This ‘n’ That
Years ago, I used to enjoy buying groceries. I think it was the thrill of the hunt.
The hunt I’m referring to was the hunt for a product I needed, had a coupon for and needed the proof-of-purchase form for a mail-in rebate.
If the coupon could be doubled or tripled, that just added to the thrill. And, if the item I was buying was on sale, that was icing on the cake.
Those were the good old days of grocery shopping. Today, few stores even double their cents-off coupons. It’s rare to see rebates offered.
Nowadays, I just trudge off to the store, hoping to make my purchases and be on the road again in an hour or less. But, recently, I’ve encountered a new challenge in my quest to get the groceries on my shopping list. Lately, the store where I usually shop has been out of a number of brands of items I buy regularly. These aren’t “discontinued” products – they just aren’t on the shelf.
The “missing links” aren’t simply sold out that day. They’re still gone the next week and the week after that. They sometimes turn up after a three- or four-week wait.
To say this gets old fast would be a huge understatement. So, last week, I decided to try another full-sized grocery store. I had this fantasy that I would find all the items on my list just by driving a few miles out of my way.
This fantasy didn’t last long. The new store had even fewer items or brands than my regular destination. I finished my search and still had only half the items on my shopping list – I won’t even go into the challenge of shopping in a venue where I was unfamiliar with the layout.
But the fun didn’t really begin until I got into the checkout line.
I have to mention at this point that I’m one of those folks who can unerringly pick out the worst possible checkout stand in any given store. There can be four or five lanes open and the one I pick will have a problem. Last week, my line had problems (plural).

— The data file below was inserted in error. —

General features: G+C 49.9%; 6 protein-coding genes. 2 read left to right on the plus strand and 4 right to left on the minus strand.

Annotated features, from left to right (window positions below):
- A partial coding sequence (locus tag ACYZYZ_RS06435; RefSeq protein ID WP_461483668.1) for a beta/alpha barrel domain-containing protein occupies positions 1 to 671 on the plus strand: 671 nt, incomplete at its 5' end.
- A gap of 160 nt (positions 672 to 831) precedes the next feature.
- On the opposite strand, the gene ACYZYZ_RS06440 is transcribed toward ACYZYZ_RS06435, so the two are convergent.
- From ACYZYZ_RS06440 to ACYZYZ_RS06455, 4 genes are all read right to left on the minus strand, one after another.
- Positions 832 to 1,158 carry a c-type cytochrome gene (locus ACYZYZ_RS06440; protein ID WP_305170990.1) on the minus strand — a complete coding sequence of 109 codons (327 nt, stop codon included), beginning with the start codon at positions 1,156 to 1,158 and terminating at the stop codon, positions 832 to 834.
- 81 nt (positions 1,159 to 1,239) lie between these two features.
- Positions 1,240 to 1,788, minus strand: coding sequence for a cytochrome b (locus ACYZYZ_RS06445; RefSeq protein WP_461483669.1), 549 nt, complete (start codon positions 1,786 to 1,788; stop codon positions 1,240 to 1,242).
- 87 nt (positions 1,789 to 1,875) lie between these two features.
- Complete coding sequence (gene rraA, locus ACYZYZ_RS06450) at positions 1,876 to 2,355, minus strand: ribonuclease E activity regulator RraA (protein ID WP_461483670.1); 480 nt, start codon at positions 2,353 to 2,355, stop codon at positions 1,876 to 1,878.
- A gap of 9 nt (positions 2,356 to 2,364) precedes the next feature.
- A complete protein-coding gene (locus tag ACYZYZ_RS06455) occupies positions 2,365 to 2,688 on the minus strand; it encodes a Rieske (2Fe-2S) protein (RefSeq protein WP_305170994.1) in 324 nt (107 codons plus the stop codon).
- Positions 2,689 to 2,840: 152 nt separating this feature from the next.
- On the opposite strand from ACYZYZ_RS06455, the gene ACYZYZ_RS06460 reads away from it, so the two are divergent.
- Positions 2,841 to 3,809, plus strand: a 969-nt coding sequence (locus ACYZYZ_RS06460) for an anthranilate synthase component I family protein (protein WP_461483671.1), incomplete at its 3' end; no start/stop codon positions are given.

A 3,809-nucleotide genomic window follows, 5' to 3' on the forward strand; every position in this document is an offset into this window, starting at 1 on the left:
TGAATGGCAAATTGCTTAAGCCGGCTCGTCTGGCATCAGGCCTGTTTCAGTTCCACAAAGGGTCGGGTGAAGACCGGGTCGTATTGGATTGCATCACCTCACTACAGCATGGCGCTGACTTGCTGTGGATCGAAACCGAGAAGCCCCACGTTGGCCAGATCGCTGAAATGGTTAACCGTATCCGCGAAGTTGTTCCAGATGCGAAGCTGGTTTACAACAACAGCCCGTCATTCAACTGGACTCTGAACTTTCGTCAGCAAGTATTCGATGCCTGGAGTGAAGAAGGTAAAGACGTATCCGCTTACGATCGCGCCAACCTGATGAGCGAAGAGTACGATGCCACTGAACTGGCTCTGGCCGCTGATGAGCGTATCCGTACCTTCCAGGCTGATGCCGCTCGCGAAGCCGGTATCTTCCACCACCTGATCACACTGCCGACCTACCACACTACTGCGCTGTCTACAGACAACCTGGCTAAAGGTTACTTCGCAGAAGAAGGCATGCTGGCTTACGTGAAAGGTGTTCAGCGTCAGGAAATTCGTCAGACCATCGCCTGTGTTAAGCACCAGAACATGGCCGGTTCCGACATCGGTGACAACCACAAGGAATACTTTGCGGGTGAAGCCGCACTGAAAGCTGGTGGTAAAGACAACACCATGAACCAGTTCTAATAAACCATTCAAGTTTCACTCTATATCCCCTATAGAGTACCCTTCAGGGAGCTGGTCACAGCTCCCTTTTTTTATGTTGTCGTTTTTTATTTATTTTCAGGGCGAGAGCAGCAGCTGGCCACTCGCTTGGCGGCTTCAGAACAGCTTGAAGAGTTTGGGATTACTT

There was only one person ahead of me, a shopper with one item. How could anything go wrong, I thought.
First of all, there was apparently some huge snafu going on before I arrived. This problem required a supervisor to come over to troubleshoot and several minutes to fix the problem. The worst, I believed, was over.
Wrong again. The customer ahead of me was purchasing a gift card. After the checker rang it up for the amount requested, the customer discovered he didn’t have enough money to pay for it.
The checker struggled to change the amount of the gift card to a lower amount. As you have probably guessed, that took a while and required the supervisor’s assistance again – and then the customer discovered he still didn’t have sufficient funds.
I’ll leave the rest of this story to your imagination. I have to say that the poor man apologized to me several times.
The problem of finding a satisfactory grocery remains unsolved. A major chain will be opening a new store in Texas City in a few months. Believe me, I’ll be checking it out as soon as it opens. If it meets my hopes, they’ll have a new, loyal customer. If not, in the immortal words of Willie Nelson and an aptly named ’60s rock band, I’ll be “on the road again”.